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Learn how to use Word styles to help save time in creating consistent and well-designed documents. Author Mariann Siegert demonstrates how to create, apply, and modify styles, as well as how to format documents with styles. The course also covers generating tables of contents, building Quick Styles and style sets, and restricting styles in protected documents.
Word allows you to make changes to, and modify, things such as colors, borders, fonts, and banding to any of Word's one hundred and forty-three built-in table styles. You may also need to modify and adjust a style that you've created yourself. Let's say you decide on the Cycle California page that this table here in the middle will look better in the shade of green instead of this orange. Just begin by clicking anywhere in the table and then go to Design, click on the More button, and here are your different shades of green.
Let's say that we like this one here in the middle that's called Medium Shading 2 - Accent 3. Click on it to apply. Let's say that we want to modify this table now. To modify it, click on the More button and then go down to Modify Table Style. We're going to create this style and make it our own, so let's name it. We'll name this Cycle Cali. We'll give it an alias of CC, so put in comma CC. We'll make a few changes to the header, so let's go down to where it says Whole table and change that to just Header row.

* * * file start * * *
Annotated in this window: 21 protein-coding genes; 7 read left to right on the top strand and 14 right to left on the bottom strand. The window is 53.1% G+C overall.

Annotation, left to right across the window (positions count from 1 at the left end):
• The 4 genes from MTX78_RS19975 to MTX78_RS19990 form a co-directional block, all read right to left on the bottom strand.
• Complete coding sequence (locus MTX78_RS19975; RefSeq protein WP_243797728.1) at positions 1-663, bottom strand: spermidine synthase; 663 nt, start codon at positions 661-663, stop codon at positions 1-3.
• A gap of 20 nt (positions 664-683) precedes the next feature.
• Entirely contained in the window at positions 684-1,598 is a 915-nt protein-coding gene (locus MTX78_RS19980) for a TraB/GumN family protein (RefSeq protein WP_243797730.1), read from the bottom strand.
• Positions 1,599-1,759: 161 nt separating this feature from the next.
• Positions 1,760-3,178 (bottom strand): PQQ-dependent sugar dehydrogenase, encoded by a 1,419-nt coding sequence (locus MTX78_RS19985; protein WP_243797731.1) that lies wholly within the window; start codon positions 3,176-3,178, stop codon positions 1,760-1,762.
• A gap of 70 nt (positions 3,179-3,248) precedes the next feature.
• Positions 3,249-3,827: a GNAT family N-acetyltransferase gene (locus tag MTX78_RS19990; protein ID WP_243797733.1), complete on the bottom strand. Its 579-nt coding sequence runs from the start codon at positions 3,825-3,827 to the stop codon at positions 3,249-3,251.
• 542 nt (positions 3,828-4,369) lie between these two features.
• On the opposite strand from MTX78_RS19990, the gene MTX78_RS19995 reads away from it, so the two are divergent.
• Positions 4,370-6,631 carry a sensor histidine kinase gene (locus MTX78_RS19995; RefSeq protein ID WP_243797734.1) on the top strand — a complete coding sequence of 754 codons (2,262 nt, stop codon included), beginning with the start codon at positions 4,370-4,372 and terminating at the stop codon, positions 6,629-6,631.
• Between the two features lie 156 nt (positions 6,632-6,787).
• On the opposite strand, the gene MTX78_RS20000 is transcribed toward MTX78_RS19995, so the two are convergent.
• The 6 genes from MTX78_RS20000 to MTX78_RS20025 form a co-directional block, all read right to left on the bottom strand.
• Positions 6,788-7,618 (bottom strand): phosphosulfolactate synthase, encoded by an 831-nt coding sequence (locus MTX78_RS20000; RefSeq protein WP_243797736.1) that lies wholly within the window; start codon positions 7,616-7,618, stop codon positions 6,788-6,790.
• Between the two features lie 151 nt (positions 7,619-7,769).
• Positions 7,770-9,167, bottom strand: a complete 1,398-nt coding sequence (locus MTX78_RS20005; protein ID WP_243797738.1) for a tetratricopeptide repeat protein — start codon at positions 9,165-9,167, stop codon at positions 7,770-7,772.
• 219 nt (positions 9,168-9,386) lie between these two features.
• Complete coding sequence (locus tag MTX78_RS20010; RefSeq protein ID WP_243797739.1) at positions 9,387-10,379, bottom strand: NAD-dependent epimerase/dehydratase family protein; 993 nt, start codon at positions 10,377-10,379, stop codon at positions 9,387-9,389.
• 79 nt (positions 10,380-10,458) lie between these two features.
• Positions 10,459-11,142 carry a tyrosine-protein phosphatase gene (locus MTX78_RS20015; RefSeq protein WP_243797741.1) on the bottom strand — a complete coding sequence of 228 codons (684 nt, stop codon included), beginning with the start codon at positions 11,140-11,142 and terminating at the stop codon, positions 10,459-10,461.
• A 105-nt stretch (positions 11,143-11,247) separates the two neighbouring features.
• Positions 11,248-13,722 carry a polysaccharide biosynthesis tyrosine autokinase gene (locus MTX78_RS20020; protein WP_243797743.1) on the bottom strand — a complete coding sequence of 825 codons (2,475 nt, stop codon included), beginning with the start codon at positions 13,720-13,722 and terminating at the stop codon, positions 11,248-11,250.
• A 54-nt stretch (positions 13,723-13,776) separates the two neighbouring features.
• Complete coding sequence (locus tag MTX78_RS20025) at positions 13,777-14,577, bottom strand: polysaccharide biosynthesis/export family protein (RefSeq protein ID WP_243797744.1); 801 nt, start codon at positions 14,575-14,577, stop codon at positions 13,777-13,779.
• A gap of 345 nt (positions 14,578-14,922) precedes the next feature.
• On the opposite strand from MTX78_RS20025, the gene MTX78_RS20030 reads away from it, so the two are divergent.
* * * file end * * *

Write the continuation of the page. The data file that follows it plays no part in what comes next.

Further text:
We'll make it italics. And let's make the header a darker green. So click on the down arrow next to Fill Color and choose the last green here in this column. We'll make sure that we're going to save it only in this document and then click on OK. Our Cycle Cali style is now part of our Table gallery, but oops, we forgot to add something to our new style, so let's modify it again. To modify it, we'll right-click from the gallery. We'll choose Modify Table Style.
Now, notice that Word didn't actually create a new table style; it created an alias only, but it kept its original name. This means that you actually modified the built-in table style. Every table style in Word, all hundred and forty-three of them, begin by using a built-in style called Table Normal. And you can see that here where it says Style based on: Table Normal. This means that all table styles, whether they're built-in or those that you create yourself, are all based upon the Table Normal.
If you've been following along, we covered the subject of Based Upon in an earlier movie. It's easy to modify pre-built styles or change attributes of table styles you've created yourself; just a few clicks and you're done.
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